Bobby Jindal, a supposed expert on healthcare issues, presents what he contends could be the Republican answer to healthcare reform. His first proposal is straight out of "Hillarycare":
Voluntary purchasing pools: Give individuals and small businesses the opportunities that large businesses and the government have to seek lower insurance costs.As CNN points out, to date they haven't worked.
Jindal offers up a plate of the usual reform ideas,
Lawsuit reform - Something it's always fun to talk about, but which now seems to concern the insurance industry so little that it's not a big deal to either party (even if it remains a big concern of doctors). And something that isn't likely to actually bring about cost savings.
Require coverage of preexisting conditions - Something that only works if there's an insurance mandate. Otherwise the free rider phenomenon makes insurance unaffordable, and you could have the perverse effect of getting healthy people to drop their coverage because they know they'll be able to pick up a plan if they become sick. If Jindal's an expert, he knows that... so why did he leave a mandate off of his list?
Electronic medical records - Something that may bring about a modest direct cost savings but, if done correctly, could reduce medical error and provide data that could be analyzed to improve healthcare.
Transparency and payment reform - providing consumers with information about healthcare providers and choices, and making payments "based on outcomes, not volume". The first part, when proposed by Democrats, gets spun by Republicans as "putting bureaucrats between you and your doctor"; I guess this is Jindal's apology? The second part is being tried to some extent with Medicare, although pilot programs haven't done much to reduce costs. The obvious danger of paying based on outcome is that it could lead to doctors turning away high risk patients to maximize their compensation (while also improving their scores on the aforementioned consumer reports on doctor performance).
Tax-free health savings accounts: HSAs have helped reduce costs for employers and consumers. Some businesses have seen their costs decrease by double-digit percentages. But current regulations discourage individuals and small businesses from utilizing HSAs.As an "expert", Jindal should know that his claim of cost-savings is a half-truth. Sure, costs for businesses providing HSA's along with a catastrophic care-type policy see their costs go down, sometimes quite significantly. But consumers see their costs go up, in part due to how little their insurance actually covers and in part due to the loss of the insurance company as gatekeeper. Is Jindal proposing these plans because he believes in them, or because business lobbyists love them?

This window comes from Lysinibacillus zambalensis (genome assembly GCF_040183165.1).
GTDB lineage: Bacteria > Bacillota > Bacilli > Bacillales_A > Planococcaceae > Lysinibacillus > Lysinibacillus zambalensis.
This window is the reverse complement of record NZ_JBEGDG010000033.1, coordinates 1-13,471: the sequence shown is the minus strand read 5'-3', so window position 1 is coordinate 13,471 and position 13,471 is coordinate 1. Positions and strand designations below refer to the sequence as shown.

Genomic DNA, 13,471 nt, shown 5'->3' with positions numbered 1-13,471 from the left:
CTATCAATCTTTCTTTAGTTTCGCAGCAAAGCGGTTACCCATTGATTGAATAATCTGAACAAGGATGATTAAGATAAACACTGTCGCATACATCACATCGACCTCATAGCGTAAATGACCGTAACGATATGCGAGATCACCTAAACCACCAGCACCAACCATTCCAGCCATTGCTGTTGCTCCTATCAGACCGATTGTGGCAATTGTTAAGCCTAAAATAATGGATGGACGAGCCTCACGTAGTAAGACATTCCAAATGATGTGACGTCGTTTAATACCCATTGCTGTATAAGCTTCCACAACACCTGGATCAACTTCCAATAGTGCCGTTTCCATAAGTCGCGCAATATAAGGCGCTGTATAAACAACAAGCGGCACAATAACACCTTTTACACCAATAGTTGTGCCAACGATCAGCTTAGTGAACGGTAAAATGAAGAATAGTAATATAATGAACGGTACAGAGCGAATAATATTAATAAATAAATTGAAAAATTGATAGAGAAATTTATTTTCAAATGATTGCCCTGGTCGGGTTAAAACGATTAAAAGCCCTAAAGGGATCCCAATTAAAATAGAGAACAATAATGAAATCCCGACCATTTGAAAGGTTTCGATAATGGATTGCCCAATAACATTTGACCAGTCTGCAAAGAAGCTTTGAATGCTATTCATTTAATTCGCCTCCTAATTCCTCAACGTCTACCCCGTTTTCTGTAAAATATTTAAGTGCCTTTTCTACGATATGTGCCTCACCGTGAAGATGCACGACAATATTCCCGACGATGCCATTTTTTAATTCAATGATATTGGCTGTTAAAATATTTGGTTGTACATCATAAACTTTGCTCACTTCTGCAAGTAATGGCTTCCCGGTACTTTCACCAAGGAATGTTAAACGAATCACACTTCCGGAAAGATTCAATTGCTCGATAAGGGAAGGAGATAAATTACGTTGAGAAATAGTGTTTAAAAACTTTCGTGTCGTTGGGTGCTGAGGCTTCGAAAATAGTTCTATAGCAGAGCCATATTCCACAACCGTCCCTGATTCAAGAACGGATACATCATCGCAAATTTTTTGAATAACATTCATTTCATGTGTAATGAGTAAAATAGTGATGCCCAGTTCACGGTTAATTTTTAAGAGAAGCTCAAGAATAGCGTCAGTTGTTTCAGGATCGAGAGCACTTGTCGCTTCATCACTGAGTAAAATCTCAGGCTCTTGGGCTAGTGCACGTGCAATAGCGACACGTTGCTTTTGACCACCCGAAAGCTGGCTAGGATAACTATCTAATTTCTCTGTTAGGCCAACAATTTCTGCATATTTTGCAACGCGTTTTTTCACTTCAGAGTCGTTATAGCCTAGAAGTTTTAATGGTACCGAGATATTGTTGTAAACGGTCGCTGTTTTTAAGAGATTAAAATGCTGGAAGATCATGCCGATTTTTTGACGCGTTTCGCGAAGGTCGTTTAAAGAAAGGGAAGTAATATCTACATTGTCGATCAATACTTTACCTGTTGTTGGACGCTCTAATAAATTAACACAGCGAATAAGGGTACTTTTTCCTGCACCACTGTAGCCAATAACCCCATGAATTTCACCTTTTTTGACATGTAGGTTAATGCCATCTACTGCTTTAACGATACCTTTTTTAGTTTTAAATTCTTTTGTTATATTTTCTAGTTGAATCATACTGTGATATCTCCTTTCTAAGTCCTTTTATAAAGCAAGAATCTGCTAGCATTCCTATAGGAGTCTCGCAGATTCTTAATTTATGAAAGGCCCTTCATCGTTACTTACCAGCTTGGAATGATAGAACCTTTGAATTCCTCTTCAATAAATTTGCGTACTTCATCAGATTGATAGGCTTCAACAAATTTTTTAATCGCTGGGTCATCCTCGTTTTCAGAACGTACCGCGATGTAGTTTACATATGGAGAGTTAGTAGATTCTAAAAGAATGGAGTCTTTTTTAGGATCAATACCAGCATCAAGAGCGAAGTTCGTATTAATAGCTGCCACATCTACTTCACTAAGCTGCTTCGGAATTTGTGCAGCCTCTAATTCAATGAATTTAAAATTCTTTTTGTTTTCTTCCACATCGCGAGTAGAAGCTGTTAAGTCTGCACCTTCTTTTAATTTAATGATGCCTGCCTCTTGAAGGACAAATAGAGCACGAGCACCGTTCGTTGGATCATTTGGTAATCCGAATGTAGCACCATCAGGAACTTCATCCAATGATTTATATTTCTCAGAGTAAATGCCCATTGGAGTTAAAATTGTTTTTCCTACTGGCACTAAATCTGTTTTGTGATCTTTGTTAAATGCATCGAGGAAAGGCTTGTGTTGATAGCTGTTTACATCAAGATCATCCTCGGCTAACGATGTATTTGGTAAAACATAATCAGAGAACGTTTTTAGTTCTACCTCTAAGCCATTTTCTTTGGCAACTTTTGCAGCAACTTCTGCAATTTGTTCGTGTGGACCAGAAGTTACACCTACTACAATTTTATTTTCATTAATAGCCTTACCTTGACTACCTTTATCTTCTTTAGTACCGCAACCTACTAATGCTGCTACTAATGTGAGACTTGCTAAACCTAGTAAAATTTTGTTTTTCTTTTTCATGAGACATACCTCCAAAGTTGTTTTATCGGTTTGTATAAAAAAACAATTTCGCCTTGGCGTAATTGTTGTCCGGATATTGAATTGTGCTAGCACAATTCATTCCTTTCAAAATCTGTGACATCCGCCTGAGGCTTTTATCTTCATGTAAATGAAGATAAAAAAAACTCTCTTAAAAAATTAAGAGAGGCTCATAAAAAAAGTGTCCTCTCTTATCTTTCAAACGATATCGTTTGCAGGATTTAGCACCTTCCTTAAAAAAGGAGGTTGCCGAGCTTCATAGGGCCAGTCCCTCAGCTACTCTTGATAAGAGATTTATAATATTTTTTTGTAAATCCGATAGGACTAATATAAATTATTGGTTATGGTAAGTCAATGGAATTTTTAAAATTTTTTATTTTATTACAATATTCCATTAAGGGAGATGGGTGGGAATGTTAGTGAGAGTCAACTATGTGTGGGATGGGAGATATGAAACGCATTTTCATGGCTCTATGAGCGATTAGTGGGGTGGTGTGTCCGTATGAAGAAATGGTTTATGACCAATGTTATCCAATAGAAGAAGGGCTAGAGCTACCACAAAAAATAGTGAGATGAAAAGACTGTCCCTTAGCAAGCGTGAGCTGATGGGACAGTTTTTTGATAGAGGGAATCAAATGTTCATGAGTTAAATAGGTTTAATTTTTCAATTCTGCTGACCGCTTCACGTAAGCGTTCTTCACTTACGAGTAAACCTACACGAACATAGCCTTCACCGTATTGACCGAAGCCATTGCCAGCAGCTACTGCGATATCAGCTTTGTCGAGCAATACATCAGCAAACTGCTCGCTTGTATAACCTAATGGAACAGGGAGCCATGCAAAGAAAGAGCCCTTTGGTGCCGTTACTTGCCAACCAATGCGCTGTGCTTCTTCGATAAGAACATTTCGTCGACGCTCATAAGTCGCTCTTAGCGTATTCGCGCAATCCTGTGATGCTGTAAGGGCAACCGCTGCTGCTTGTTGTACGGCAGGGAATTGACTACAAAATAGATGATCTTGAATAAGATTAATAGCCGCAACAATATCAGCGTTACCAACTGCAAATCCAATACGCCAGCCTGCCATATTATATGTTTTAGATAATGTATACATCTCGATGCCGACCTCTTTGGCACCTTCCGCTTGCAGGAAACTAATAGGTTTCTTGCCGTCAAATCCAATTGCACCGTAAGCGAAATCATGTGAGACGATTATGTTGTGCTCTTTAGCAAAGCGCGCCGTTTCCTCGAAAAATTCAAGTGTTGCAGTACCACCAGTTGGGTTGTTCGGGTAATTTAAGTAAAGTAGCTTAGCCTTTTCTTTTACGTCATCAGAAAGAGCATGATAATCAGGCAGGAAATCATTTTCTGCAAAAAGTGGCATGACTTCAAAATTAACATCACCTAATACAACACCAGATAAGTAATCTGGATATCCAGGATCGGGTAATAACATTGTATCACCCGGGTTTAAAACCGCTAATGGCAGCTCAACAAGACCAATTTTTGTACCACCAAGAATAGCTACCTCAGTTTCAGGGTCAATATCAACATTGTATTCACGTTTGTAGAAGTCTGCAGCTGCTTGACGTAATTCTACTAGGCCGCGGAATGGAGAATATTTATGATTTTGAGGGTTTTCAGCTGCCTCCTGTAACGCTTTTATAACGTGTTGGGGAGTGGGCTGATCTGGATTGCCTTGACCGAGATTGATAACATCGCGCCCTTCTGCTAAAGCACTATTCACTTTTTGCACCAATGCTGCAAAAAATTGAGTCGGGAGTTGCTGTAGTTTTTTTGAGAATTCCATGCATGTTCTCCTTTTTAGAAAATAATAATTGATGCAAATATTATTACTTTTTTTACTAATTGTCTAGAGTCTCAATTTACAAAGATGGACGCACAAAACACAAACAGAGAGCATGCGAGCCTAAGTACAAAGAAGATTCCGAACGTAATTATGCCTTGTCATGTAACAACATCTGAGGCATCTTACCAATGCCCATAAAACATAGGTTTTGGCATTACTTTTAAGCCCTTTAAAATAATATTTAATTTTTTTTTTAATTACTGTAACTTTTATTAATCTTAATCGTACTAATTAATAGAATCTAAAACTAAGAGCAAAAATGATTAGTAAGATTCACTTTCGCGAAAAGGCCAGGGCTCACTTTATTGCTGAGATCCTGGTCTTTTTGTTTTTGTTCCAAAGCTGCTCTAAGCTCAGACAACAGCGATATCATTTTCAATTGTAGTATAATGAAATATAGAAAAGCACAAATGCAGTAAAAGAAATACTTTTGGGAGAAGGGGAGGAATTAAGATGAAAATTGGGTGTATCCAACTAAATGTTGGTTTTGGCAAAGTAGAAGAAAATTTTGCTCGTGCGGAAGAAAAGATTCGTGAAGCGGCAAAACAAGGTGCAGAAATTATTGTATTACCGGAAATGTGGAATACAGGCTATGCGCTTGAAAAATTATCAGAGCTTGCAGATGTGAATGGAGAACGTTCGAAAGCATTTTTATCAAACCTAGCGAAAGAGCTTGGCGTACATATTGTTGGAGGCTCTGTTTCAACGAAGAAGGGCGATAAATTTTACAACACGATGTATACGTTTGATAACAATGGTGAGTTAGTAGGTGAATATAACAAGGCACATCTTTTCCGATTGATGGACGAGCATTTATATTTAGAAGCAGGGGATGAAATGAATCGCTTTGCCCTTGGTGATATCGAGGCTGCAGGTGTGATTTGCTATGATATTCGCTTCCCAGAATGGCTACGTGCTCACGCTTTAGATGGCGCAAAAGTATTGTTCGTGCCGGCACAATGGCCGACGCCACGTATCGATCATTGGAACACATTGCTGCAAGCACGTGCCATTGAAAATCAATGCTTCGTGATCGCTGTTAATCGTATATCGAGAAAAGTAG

Portability: As people change jobs or move across state lines, they change insurance plans. By allowing consumers to "own" their policies, insurers would have incentive to make more investments in prevention and in managing chronic conditions.There is an obvious problem with that proposal, in that many insurance plans focus on a state or region, and don't have networks of doctors available in other states. But let's assume for the moment that Jindal has a solution to the problem of in-network and out-of-network providers that could make plans work across state lines. There are two things he could be proposing here:
Indefinite COBRA - once you're in an insurance plan you can continue to carry the plan with you forever as long as you keep paying the premiums. If you change jobs, your employer could subsidize the new plan. The insurance companies would have to continue plans for anybody who wanted them to continue, even if the original employer dropped the plan.
Abolish group plans, and make everybody buy individual plans at vastly higher rates, although perhaps with these fanciful "purchasing pools" negotiating reduced rates for individual plans.
Jindal offers a related idea:
Cover young adults: A large portion of the uninsured are people who cannot afford coverage after they have "aged out" of their parents' policies. Permitting young people to stay on their parents' plans longer would reduce the number of uninsured and keep healthy people in insurance risk pools -- helping to lower premiums for everyone.(Isn't this in the Democratic bills as well?) I guess coverage under the group plans he and his party are so eager to abolish in favor of individual plans are cheaper and better than the plans he hopes will take their place? Because if not, young people would be better off with those new plans, wouldn't they? But seriously, if we're doing this, why not go a step further - let's say we let young people stay on their parents plans, without exception, until the age of 25. Why not 26? Why not 35? Why not... as long as their parent owns the plan? For that matter, why not then allow those young people to participate as full members of their parents' plans, following the "indefinite COBRA" principles previously outlined? Once again, if we're supposed to believe that the Republican alternative plans are going to be at all desirable, even if that right is granted they'll voluntarily drop out of those group plans in favor of the Republican plans, won't they?